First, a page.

Tuesday, April 24, 2012

The Morning Reading: Marisa Silver

excerpt from Joanna Mulder's interview with Marisa Silver from Ecotone:

How do you know when you’ve got the germ for a story? Does it begin with a character, an idea, a relationship? What about your story “Leap,” featured inEcotone’s “Fifth-Anniversary” issue? Did it begin with a predator at the lemonade stand, the notion of animal suicide, a relationship altered by infidelity?

This is the question I never have a good answer for! I don’t know how stories come to me. They certainly don’t come to me as fully formed narratives—that much I know. What I have noticed about my process is that I work more like a collagist might work. Small, seemingly disparate ideas come to me at around the same time and I try to figure out how they are connected. I maintain a certain kind of faith that if these ideas are in my brain at the same time, and if they move me in an emotional way, and if they take up residence and won’t leave, then there must be some underlying way in which they are in dialogue with one another. My job, I guess, is to figure out what this dialogue might be, how these ideas relate to one another, and what story can be told that makes sense of them.

I started “Leap” with a collection of random thoughts: a dog that leaps off a cliff, a scar from heart surgery, and the ease of mistaking danger for love. I don’t know how the lemonade guy came to start the story off. Only when I wrote that scene, I found the voice of my character and her particular point of view on desire and danger. This moment at the lemonade stand seemed to crystallize something she would be struggling with during her adulthood. And so then I gave her a husband, and that dog, and that scar, and tried to figure out why I did that.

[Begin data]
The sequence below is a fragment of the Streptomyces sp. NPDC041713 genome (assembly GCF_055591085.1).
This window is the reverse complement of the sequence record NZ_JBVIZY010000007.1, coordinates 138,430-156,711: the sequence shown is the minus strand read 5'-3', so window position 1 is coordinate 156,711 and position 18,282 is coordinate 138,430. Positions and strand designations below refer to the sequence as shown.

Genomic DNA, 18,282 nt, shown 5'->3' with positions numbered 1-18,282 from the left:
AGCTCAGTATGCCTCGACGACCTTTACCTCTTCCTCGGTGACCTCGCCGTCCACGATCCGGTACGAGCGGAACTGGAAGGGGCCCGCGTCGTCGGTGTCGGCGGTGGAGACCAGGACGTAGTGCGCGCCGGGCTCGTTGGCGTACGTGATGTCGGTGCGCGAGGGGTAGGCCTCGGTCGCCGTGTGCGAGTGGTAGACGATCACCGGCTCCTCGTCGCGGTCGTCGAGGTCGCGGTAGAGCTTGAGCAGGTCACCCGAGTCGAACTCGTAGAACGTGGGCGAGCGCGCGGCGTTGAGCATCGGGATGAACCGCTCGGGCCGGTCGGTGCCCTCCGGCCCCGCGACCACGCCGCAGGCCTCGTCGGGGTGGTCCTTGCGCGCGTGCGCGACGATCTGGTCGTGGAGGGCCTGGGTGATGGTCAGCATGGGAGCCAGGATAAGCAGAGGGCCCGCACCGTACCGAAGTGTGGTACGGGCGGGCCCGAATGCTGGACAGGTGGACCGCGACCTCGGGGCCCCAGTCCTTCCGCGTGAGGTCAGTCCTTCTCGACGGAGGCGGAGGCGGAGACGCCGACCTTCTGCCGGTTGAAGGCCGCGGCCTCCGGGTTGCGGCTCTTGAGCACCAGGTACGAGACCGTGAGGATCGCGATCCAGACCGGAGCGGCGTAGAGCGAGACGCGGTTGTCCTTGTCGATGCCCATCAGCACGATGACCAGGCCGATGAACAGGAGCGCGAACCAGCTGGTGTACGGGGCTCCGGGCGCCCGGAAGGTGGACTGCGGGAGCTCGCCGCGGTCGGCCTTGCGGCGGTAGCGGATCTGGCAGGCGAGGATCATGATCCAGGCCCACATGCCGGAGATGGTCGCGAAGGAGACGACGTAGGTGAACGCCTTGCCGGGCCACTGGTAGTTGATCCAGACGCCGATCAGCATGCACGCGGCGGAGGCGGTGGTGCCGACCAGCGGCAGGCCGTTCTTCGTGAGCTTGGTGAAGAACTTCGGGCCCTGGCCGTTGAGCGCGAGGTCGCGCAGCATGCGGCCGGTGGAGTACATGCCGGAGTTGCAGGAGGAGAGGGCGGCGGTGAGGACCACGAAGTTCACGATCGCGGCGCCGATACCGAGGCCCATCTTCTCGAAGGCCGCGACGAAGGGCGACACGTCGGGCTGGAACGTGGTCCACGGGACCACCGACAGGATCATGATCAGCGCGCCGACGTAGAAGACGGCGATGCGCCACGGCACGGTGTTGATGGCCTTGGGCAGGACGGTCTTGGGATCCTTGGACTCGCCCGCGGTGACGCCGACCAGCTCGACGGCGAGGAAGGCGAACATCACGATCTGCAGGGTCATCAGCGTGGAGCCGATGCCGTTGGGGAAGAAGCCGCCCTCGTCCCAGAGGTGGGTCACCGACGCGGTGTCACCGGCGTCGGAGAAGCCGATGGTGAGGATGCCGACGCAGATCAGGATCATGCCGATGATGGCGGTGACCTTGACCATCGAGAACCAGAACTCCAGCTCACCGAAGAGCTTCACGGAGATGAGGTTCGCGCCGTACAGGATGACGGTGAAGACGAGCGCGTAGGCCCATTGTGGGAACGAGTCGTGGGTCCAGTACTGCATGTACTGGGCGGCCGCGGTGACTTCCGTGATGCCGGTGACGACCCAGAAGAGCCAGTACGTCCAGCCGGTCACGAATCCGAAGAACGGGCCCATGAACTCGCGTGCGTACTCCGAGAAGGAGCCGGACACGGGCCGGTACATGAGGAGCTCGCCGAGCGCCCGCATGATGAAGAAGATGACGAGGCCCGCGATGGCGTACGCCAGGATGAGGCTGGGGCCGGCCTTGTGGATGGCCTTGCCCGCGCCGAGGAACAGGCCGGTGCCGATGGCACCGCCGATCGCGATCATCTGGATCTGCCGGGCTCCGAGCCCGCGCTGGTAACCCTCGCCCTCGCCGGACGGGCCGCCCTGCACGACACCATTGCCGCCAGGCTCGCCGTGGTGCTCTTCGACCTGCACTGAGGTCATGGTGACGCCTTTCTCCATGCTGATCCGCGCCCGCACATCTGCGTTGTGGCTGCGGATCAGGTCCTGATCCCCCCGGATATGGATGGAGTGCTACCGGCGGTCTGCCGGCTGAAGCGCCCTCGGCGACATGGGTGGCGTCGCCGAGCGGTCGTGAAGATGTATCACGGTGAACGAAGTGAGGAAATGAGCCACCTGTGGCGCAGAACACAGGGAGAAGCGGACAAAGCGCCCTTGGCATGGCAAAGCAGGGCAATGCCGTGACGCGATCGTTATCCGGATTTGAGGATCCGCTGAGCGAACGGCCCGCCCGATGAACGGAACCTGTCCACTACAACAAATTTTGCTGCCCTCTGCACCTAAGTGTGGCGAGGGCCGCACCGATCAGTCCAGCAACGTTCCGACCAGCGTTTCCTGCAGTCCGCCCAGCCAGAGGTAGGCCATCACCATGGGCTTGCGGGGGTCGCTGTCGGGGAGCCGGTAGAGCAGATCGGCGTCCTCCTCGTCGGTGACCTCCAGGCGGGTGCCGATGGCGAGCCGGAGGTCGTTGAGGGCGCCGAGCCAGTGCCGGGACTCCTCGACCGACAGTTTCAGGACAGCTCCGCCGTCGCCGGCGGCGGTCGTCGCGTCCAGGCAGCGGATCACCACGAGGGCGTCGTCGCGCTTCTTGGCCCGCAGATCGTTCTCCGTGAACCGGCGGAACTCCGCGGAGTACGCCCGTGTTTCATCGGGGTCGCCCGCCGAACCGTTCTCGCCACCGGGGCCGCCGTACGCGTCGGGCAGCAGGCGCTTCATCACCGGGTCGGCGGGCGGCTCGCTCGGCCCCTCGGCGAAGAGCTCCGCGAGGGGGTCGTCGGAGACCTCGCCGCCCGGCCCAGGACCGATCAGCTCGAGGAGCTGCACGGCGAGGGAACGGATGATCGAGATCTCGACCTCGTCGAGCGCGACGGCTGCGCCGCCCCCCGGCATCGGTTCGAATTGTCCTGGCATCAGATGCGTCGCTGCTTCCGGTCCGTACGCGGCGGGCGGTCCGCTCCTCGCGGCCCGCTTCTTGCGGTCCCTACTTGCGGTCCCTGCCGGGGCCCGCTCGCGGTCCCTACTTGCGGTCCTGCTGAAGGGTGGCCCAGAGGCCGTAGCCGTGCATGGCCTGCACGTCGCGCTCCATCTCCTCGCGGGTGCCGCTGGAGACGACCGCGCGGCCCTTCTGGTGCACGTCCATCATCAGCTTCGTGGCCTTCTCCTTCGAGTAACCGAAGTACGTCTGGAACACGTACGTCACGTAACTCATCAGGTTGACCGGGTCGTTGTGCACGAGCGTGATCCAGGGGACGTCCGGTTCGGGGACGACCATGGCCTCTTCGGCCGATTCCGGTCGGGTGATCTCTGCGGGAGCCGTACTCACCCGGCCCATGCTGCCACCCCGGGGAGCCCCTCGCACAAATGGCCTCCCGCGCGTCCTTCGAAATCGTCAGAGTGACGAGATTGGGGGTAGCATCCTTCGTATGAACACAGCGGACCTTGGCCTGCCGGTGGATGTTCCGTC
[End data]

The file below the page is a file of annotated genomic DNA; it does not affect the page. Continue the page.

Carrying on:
When I write, I am generally in a very associative place in my mind where I let notions and images swim in and out of my thinking. Stuff comes, like the lemonade guy, and then I keep writing until I figure out why he is there, which in the case of this story didn’t happen until the very end, when the main character’s husband is carrying wrinkled brown grocery bags, which I then associated back to the lemonade-stand guy and his wrinkled bag full or not full of clothing . . . and then I made the connection between those bags and danger, and between danger and love . . . so you see it’s a pretty vague and un-willed process, hard to explain, harder to do!

To read the rest, click here.

To read the opening of Silver's story "Leap," click here.

This is how it begins:

The girls were manning a lemonade stand—a medium-size Dixie cup for fifty cents, or a cup with a Hydrox cookie for seventy-five. Sheila, who was twelve, her older sister, Trudy, and Maggie and Jeannie, ten-year-old twins who lived down the street, sat on folding chairs behind the small card table the twins’ mother had loaned them. The backs of Sheila’s thighs burned from the heat trapped in the metal of her chair. She wore culottes, a combination of miniskirt and shorts. Sometimes she thought of the outfit in the opposite way, as shorts mixed with a miniskirt. But today it was the first version because Maggie and Jeannie were both younger, and because, for once, Trudy was not pressing down on Sheila’s soul as if it were a thumbtack.
The man standing in front of the table bought a glass of lemonade. He said, “I have a problem. Maybe one of you girls can help me.” He’d driven up in his car and parked at a reckless angle to the curb, like the boys at school who refused to hang their coats on the hooks provided at the back of the classroom but let them fall to the floor in arrogant puddles. The man said his problem was that he needed to change his clothes. He gestured to Sheila with a wrinkled paper bag that she assumed was filled with his new outfit. He had a job interview, he said. A very important job interview.


No comments:

Site Meter